Tactile Substitution for Vision
|Yael Zilbershtain- Kra et al. (2015), Scholarpedia, 10(4):32457.||doi:10.4249/scholarpedia.32457||revision #149135 [link to/cite this article]|
Sensory Substitution (SenSub) is an approach that allows perceiving environmental information that is normally received via one sense (e.g., vision) via another sense (e.g., touch or audition). A typical SenSub system includes three major components: (a) a sensor that senses information typically received by the substituted modality (e.g., visual), (b) a coupling system that can process the sensor’s output and drive the actuator, and (c) an actuator that activates receptors of the substituting modality (e.g., skin mechanoreceptors or auditory hair cells) (Bach-y-Rita, 2002; Bach-y-Rita and Kercel, 2003; Lenay et al., 2003; Renier and De Volder, 2005; Ziat et al., 2005). Vision, the predominant sense in sighted humans, is typically the substituted modality in SenSub. The substituting modalities are touch and hearing (Renier and De Volder, 2005). This chapter focuses on visual-to-touch SenSub (VTSenSub).
The ability to use a novel sensory modality, such as that offered by a SenSub, builds on the plasticity and flexibility of the perceptual system (Bach-y-Rita, 2004). Yet, as the range of plastic changes is limited, not every SenSub system is feasible. There is an advantage to SenSub that bridges between modalities that operate on similar low-level principles and share high-level classifications. Vision and touch share several major perceptual principles. Both modalities are based on two-dimensional (2D) arrays of receptors that actively scan the environment (Bach-y-Rita, 1972; Geldard, 1960), encoding its spatial aspects via spatial and temporal cues (Collins and Saunders, 1970). In comparison, acoustic signals activate a one-dimensional array of cochlear receptors in a relatively passive ear, coding spectral and temporal cues. Furthermore, vision and touch exhibit similar strategies of active sensing (Ahissar and Arieli, 2001; Bach-y-Rita, 2002). These similarities between vision and touch enable exploitation of existing natural mechanisms in tactile substitutions for vision, an advantage that cannot be applied to hearing. This, together with other disadvantages of hearing as a substituting sense for vision (Hanneton et al., 2010; Kim and Zatorre, 2008; Tang and Beebe, 1998; Visell, 2009), make VTSenSub a natural choice. Indeed, there is evidence for perception in visual terms (e.g., shadow or luminance) while using VTSenSub systems (Bach-y-Rita, 1969; Bach-y-Rita, 1972; Bach-y-Rita, 1995; Bach-y-Rita, 1998; Bach-y-Rita, 1987; White, 1970). Interestingly, attempts to use combined tactile-hearing SenSub did not succeed, possibly due to a cognitive overload (Chekhchoukh et al., 2011; Jansson and Pedersen, 2005).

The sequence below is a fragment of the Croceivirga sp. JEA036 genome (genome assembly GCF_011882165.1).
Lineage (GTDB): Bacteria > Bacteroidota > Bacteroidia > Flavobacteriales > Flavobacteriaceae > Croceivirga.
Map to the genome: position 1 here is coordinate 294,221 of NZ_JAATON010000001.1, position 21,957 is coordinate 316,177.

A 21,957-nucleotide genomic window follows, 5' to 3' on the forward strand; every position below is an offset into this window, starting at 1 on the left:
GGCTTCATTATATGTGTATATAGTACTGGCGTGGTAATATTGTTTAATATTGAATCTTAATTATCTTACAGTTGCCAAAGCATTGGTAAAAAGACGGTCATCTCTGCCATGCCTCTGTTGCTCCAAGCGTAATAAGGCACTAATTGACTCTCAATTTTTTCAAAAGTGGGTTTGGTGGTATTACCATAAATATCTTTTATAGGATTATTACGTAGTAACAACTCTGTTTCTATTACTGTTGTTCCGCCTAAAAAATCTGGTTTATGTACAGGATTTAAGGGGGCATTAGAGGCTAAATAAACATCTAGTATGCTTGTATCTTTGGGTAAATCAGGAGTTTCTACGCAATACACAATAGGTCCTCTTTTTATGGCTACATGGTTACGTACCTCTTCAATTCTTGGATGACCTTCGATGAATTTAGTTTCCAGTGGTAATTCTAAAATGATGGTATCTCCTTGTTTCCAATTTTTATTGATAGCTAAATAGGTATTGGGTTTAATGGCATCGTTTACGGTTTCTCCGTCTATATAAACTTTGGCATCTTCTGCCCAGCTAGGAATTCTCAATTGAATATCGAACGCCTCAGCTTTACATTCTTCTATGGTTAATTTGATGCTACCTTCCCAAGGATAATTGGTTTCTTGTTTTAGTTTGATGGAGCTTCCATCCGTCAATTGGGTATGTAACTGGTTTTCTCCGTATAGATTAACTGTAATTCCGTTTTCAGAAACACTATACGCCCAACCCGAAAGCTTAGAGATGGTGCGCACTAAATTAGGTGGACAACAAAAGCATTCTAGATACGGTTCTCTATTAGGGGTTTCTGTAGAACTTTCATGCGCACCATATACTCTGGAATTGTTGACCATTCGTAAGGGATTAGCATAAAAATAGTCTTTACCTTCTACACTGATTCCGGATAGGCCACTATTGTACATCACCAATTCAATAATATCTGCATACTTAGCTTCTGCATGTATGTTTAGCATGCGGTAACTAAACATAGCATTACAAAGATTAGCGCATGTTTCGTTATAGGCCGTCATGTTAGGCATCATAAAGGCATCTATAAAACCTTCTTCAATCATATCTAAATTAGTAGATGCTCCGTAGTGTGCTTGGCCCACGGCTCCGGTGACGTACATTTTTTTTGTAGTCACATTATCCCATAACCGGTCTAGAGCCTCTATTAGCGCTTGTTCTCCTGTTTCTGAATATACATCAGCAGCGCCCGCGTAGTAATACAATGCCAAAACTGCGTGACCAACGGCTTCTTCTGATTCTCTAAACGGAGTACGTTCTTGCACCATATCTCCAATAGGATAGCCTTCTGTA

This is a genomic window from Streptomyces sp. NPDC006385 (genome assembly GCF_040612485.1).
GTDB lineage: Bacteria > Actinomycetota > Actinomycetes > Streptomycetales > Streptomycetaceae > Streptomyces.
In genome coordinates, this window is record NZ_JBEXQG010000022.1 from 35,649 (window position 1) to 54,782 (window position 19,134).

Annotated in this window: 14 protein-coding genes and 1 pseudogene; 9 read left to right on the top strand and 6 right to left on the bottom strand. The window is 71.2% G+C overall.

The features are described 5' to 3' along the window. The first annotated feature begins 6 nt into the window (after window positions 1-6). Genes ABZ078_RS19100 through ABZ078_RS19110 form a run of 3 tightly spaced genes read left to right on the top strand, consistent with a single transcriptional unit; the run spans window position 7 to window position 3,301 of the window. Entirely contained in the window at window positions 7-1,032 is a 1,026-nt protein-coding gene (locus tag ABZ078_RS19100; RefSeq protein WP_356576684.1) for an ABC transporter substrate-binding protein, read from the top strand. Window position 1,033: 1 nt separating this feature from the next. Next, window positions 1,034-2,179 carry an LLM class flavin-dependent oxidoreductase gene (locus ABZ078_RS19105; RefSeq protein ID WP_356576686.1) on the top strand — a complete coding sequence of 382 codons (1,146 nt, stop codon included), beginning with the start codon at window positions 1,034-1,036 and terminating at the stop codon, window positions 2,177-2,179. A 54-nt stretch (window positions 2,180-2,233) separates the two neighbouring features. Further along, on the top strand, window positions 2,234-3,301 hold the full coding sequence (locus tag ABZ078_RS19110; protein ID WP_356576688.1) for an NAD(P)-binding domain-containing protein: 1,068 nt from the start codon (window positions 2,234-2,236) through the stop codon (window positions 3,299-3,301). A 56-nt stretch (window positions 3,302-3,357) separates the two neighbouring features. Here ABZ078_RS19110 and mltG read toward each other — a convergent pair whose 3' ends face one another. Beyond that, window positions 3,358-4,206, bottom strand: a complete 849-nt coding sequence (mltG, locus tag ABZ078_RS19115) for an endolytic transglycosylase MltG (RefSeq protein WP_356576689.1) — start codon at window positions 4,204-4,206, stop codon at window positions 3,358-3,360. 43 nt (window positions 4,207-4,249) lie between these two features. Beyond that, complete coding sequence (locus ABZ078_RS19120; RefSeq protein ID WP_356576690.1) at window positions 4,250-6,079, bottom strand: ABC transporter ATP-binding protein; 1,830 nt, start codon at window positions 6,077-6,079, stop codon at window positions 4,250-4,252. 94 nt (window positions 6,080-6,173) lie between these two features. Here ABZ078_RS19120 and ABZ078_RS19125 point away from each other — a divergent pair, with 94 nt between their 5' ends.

In spite of these similarities between vision and touch, the nature of the qualia perceived via tactile substitution is not yet clear: is it visual-like (Hurley and Noë, 2003; Noë, 2004; O'Regan and Noë, 2001), tactile-like (Block, 2003; Prinz, 2006) or representing a completely new modality (Lenay et al., 2003). The latter is consistent with the limited resolution of VTSenSub (Bach-y-Rita, 2002; Lenay et al., 2003). Yet, VTSenSub experiences had been reported to be rich enough to evoke emotional excitements, for example when being able to watch a moving candle flame (Guarniero, 1974) or finding a toy for a blind child (Bach-y-Rita, 2002).
Fundamental limitations of VTSenSub
Most existing VTSenSub devices convert visual space to tactile space and visual luminance to tactile vibrations (Bach-y-Rita et al., 1969; Krishna et al., 2010; Ziat et al., 2005). The idea of conveying information through vibrating array of pins on the skin is known from the 1920’s and the first attempt to convey visual information via touch was done in the 60’s by Starkiewicz and later by Bach-y-Rita who coined the term sensory substitution (Starkiewicz, 1963; Bach-y-Rita, 1969). With such active conversion, conveyed to a passive sensory organ, the crucial factor determining perceptual resolution is the resolution of the actuators array. This poses a significant limitation on VTSenSub as actuators arrays usually contain only tens of actuators, with the densest device containing 1000 actuators (Visell, 2009). The amount of information that can be conveyed via such arrays is several orders of magnitude lower than what can be conveyed by an intact retina, which severely limits the functioning of VTSenSub as visual substitute.
Another fundamental limitation of VTSenSub is its competition with other essential functions of the blind person. In order to maximize perceptual resolution a VTSenSub system should be attached to a sensitive skin surface, such as that of the fingertips or the tongue. This of course comes with a cost of losing co-functioning of these organs in other essential functions (Bach-y-Rita, 1972). Finally, energy consumption of VTSenSub systems is typically high (Auvray et al., 2007; Lenay et al., 2003).
Active SenSub (ASenSub)
Visual and tactile sensory organs are attached to muscles whose activation enables information acquisition. Although muscle-driven active sensing can be bypassed by flashing stimuli on passive sensory organs, active sensing typically outperforms passive sensing (Gamzu and Ahissar, 2001; Heller, 1980; Heller and Myers, 1983; LaMotte and Whitehouse, 1986; Lederman and Klatzky, 1993; Loomis and Lederman, 1986; Saida and Wake, 1982; Saig et al., 2012; Yanagida et al., 2004). With active sensing, motor-sensory relations, and not sensory signals per-se, are the relevant cues for the perception of external objects (Held, 1973; O'Regan, 2001; Ahissar, 2001; Gibson, 1962; Katz, 1989; Ahissar, 1990; Ahissar, 2014; Saig, 2012; Bagdasarian, 2013; Ahissar, 2014).